(from my book, Crossing Paths)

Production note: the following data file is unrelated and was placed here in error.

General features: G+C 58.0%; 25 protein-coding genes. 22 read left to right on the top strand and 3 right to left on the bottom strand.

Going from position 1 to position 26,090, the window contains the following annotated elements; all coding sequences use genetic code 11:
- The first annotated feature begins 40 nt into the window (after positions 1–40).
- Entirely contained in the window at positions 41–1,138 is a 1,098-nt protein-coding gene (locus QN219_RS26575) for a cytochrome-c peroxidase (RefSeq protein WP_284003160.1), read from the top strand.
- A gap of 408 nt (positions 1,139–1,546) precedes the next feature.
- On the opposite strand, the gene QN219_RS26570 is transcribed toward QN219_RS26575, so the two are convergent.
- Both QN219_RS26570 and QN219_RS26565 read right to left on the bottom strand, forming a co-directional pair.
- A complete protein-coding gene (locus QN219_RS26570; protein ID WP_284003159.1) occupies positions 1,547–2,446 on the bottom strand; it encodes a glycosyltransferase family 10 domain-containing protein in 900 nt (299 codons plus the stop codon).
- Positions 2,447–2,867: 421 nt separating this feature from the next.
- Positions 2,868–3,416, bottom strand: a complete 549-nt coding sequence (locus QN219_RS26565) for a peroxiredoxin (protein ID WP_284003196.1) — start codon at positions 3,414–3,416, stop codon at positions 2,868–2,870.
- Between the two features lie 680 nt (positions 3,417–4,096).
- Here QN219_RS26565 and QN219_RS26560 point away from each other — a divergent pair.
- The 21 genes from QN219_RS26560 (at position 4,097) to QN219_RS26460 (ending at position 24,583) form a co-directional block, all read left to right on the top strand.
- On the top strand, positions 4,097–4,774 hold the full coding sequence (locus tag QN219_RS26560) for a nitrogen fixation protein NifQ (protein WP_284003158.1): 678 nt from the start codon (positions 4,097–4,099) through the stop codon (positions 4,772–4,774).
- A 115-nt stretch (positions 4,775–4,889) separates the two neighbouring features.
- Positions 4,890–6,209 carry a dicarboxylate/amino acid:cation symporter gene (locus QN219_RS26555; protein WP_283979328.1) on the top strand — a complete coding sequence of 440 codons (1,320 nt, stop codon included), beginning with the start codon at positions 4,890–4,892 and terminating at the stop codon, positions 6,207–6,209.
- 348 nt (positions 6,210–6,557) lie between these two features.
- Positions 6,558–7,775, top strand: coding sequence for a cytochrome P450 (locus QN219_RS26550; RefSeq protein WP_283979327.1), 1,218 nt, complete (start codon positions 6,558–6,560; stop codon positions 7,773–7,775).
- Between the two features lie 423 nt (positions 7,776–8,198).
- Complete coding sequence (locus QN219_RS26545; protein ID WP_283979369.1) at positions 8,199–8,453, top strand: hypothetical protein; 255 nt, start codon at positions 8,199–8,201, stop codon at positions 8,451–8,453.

Sometimes there are people who cross paths with us, and it takes a little time to figure out the big picture of just why they do. Sometimes the big picture becomes unpretty. When it becomes clear that these two people are not good for each other for whatever reason, it is not always a thing to be regretted. I firmly believe that we can choose to see it as a valuable lesson, an enrichment of us on many levels. Some people are not meant to share any kind of path, but only to cross for a brief moment and continue the journey individually. We can feel wronged by this; we can feel cheated, frustrated. We can suffer the sandpaper of anger when the eventual truth blooms in our minds that this is not to be a journey shared. It’s easy to allow this kind of discord to escalate until words become caustic, biting rapiers of injury. When that happens, it is often easier to hide behind that anger so we can mask the sadness of it. If we instead try to sever the ties with as much simplicity and kindness as we can muster, it is always best–but not always easiest. When we let go of our need to defend and accuse and beat the proverbial dead horse, we are left with just the compassion that one or both people are hurting. And the anger doesn’t save us from that. We have to feel it and still know that it was the honorable thing to do, even if it leaves us with a cloying sadness.